I’ve often heard that doves aren’t worth it because there’s not enough meat to make the work worthwhile. I’ve also heard the same of crawfish. Both opinions are wrong. Your typical mourning dove yields about 1 oz of meat. Likely a little less, but 1 oz is an easy number to work with. That’s not exactly a 54 oz porterhouse, but its nothing to sneeze at either. Dove is incredibly protein-dense and therefore a fine source of energy. Also, wrapping it in bacon and stuffing it with jalapeño and cream cheese, then cooking it slowly over an open fire makes it a fine source of delicious energy.
The recipe I used over the weekend is from an article in Texas Monthly from April 2011. I modified it slightly to suit my tastes and I suggest you do the same. Here’s the recipe from TM.
CARTER SMITH’S JALAPEÑO DOVE POPPERS
15 whole plucked dove breasts
1 package (8 ounces) cream cheese
15 jalapeño slices, each slice halved (fresh or canned)
2 packages regular-sliced bacon, cut in half
With a paring knife, separate breasts from breastbones to make 30 lobes. Sprinkle very lightly with garlic salt and pepper. Take a breast lobe, some cream cheese, and a jalapeño slice and wrap in bacon. Secure with a toothpick. Grill over mesquite, oak, or charcoal for 3 to 5 minutes, then turn and continue grilling until bacon is crisp. Serves 8 to 10.
I chose to follow a somewhat similar style of preparation, but used more jalapeño, seasoned the cream cheese, and cooked the poppers much longer over a lower heat. I also had far fewer doves to deal with.
CARTER SMITH’S TYLER KEE’S JALAPEÑO DOVE POPPERS
15 whole plucked dove breasts or as many as you have (15 is the daily limit for Texan hunters)
freeze dried chives (unless you have them fresh. always opt for fresh)
1 package (8 ounces) cream cheese softened
15 jalapeños cut in half with seeds removed
1 packages thick-sliced bacon
First, mix your softened cream cheese with an appropriate amount of the aforementioned seasonings. My family likes garlic, so we went a bit heavy on the garlic salt and garlic powder. Start with a tablespoon of each of the spices listed above and modify to taste.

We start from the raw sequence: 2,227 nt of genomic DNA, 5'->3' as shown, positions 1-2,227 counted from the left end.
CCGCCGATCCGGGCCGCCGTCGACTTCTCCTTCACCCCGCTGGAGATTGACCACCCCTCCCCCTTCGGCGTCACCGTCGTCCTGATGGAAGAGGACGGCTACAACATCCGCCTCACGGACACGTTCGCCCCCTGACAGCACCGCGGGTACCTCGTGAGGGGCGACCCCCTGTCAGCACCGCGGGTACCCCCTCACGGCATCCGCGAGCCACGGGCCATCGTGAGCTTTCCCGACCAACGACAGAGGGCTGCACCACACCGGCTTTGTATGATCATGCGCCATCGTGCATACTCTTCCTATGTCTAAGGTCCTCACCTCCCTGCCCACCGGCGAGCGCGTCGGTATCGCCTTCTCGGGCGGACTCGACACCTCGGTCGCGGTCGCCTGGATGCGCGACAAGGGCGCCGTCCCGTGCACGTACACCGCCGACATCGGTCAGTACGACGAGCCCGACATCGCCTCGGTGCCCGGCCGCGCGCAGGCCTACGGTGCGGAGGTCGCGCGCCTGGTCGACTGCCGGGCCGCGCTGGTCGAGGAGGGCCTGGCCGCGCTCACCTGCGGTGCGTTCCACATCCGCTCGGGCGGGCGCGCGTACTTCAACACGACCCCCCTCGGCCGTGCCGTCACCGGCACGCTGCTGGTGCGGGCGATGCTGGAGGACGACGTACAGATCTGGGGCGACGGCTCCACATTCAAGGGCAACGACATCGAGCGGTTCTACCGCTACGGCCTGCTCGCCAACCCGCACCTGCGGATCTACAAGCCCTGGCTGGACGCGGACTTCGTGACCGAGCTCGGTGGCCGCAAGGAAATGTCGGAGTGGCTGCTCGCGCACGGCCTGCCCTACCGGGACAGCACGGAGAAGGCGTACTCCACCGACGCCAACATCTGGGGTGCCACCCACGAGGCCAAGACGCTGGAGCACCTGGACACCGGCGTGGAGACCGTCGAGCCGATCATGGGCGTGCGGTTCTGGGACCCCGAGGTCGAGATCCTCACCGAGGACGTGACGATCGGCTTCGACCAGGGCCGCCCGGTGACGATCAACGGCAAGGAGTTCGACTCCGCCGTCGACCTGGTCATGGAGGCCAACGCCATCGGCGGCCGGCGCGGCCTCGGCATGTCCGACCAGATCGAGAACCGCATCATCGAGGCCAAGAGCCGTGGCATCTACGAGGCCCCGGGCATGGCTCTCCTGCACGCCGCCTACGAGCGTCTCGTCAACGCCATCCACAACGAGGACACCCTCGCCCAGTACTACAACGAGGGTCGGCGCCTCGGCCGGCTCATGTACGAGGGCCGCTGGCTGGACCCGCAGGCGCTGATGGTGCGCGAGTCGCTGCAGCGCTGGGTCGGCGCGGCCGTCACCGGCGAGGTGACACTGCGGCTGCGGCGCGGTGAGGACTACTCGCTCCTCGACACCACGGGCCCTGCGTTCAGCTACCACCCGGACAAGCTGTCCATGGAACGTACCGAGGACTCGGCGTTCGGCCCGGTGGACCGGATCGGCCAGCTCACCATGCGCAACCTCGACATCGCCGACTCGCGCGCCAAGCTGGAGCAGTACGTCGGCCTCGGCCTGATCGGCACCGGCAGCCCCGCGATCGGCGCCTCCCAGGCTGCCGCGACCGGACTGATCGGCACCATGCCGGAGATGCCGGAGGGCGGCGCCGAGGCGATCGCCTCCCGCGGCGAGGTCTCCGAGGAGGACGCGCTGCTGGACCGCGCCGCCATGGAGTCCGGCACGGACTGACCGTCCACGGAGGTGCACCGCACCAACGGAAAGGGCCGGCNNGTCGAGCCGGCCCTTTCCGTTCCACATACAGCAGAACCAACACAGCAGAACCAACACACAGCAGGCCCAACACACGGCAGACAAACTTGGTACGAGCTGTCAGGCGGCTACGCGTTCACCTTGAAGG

Next, wash, half, and de-seed your jalapeños. At the moment, you can find fairly robust jalapeños in your grocery store. Bigger is generally better. Most of the heat from a jalapeño comes from the seed and the white ribs you see on the insides in the photo above. Remove that, and you should only receive mild, pleasant level of heat.
Next, remove the breast meat from the ribcage. You’ll notice that the whole breasts in the picture above have the wings, feathers, and head removed. That process is fairly simple and takes less than 30 seconds for the accomplished hunter. I promise to do a piece on it after my next hunt. Once breast has been separated from the bird, find yourself a sharp knife.
In my case, I used a fresh blade in my Havalon Piranta. I can’t recommend the Havalon enough for operations like this. It slices through meat like a hot knife through butter. Removing the breast from a dove is no different than the process you’d use with a chicken. Slide your flexible blade down the length of the breast bone, and slowly peel away the meat making cuts as necessary as you go.
Be sure to remove any bloodshot meat along the way. These birds were taken using steel shot to cut down on potential for lead toxicity. Whether you use lead or steel, be sure to remove the pieces of meat that have been damaged by the shot. Once you’ve given them a thorough once-over to check for errant shot, give them a final washing, and pat the breasts dry. Assuming that you don’t have ruined meat, you should have a roughly equal amount of jalapeño halves and dove breasts. Now for the fun part.
Fill the canoe-shaped jalapeño with your spiced cream cheese, place the dove breast in the jalapeño, wrap with bacon, and secure with a toothpick. The original recipe called for salting the dove which I avoided as the cream cheese has some garlic salt, and bacon is salty on its own. The original recipe also called for using a bacon slice cut in half. You could do that, but more bacon is always better. Again, modify the recipe for your particular taste.
Once all your dove breasts are wrapped and secured, use any remaining jalapeño, bacon, and cream cheese to create non-game poppers. Place them on a plate, pan, or tray and refrigerate until your grill is ready. The original recipe called for a fairly quick cook over an open fire. I much prefer a slower cook using a two zone setup. In my case, I used a gas grill with four burners. I put the outside burners on medium and left the middle burners off.
Once your grill is warmed up (target 300 degrees Fahrenheit), place your poppers jalapeño side down, close the lid, and give them 20-30 minutes. Using a digital meat thermometer, bring the doves to 150 degrees. Once they hit that, move them to direct heat to crisp the bacon. Watch out for grease fires and keep some water on hand to squelch the burn. Keep the poppers rotating over direct flame flipping every minute or so until the bacon is crisp. Ensure that the dove meat has reached an internal temperature of 165 degrees before removing from the grill to cool.
Keep in mind that the cream cheese inside is basically magma and if you bite into one fresh off the grill, you’ll scald your mouth. Crack open a cold Shiner Bock while they cool, split in half with a sharp knife and enjoy.